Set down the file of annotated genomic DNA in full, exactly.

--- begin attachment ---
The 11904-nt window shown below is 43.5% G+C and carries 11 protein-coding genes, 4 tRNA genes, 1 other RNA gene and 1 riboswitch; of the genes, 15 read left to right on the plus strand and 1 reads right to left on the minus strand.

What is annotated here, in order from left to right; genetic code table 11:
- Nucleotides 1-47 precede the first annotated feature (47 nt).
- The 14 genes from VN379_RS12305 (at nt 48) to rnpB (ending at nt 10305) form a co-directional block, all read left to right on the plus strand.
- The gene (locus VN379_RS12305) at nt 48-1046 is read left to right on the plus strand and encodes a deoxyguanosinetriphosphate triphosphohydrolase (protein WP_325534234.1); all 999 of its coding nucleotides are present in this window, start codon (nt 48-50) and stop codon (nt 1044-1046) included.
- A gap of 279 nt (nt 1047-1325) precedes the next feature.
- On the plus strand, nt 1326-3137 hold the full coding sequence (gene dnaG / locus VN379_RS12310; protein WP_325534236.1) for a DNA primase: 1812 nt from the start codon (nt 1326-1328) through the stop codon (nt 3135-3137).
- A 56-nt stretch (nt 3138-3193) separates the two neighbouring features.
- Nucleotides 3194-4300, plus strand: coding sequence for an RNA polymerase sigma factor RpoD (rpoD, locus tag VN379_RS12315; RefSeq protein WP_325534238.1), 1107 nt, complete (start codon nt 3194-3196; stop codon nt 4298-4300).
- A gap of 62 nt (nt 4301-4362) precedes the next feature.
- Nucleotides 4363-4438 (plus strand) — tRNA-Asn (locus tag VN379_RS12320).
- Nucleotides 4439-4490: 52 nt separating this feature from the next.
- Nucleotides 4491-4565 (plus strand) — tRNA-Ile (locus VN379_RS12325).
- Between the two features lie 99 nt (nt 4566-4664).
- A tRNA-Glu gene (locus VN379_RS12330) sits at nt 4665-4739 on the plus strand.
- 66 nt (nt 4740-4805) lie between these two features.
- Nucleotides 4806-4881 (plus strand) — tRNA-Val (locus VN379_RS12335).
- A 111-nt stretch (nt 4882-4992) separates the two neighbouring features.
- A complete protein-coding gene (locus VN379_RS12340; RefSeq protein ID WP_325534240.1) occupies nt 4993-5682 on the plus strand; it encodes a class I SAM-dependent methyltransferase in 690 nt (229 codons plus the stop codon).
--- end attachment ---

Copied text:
The 11904-nt window shown below is 43.5% G+C and carries 11 protein-coding genes, 4 tRNA genes, 1 other RNA gene and 1 riboswitch; of the genes, 15 read left to right on the plus strand and 1 reads right to left on the minus strand.

What is annotated here, in order from left to right; genetic code table 11:
- Nucleotides 1-47 precede the first annotated feature (47 nt).
- The 14 genes from VN379_RS12305 (at nt 48) to rnpB (ending at nt 10305) form a co-directional block, all read left to right on the plus strand.
- The gene (locus VN379_RS12305) at nt 48-1046 is read left to right on the plus strand and encodes a deoxyguanosinetriphosphate triphosphohydrolase (protein WP_325534234.1); all 999 of its coding nucleotides are present in this window, start codon (nt 48-50) and stop codon (nt 1044-1046) included.
- A gap of 279 nt (nt 1047-1325) precedes the next feature.
- On the plus strand, nt 1326-3137 hold the full coding sequence (gene dnaG / locus VN379_RS12310; protein WP_325534236.1) for a DNA primase: 1812 nt from the start codon (nt 1326-1328) through the stop codon (nt 3135-3137).
- A 56-nt stretch (nt 3138-3193) separates the two neighbouring features.
- Nucleotides 3194-4300, plus strand: coding sequence for an RNA polymerase sigma factor RpoD (rpoD, locus tag VN379_RS12315; RefSeq protein WP_325534238.1), 1107 nt, complete (start codon nt 3194-3196; stop codon nt 4298-4300).
- A gap of 62 nt (nt 4301-4362) precedes the next feature.
- Nucleotides 4363-4438 (plus strand) — tRNA-Asn (locus tag VN379_RS12320).
- Nucleotides 4439-4490: 52 nt separating this feature from the next.
- Nucleotides 4491-4565 (plus strand) — tRNA-Ile (locus VN379_RS12325).
- Between the two features lie 99 nt (nt 4566-4664).
- A tRNA-Glu gene (locus VN379_RS12330) sits at nt 4665-4739 on the plus strand.
- 66 nt (nt 4740-4805) lie between these two features.
- Nucleotides 4806-4881 (plus strand) — tRNA-Val (locus VN379_RS12335).
- A 111-nt stretch (nt 4882-4992) separates the two neighbouring features.
- A complete protein-coding gene (locus VN379_RS12340; RefSeq protein ID WP_325534240.1) occupies nt 4993-5682 on the plus strand; it encodes a class I SAM-dependent methyltransferase in 690 nt (229 codons plus the stop codon).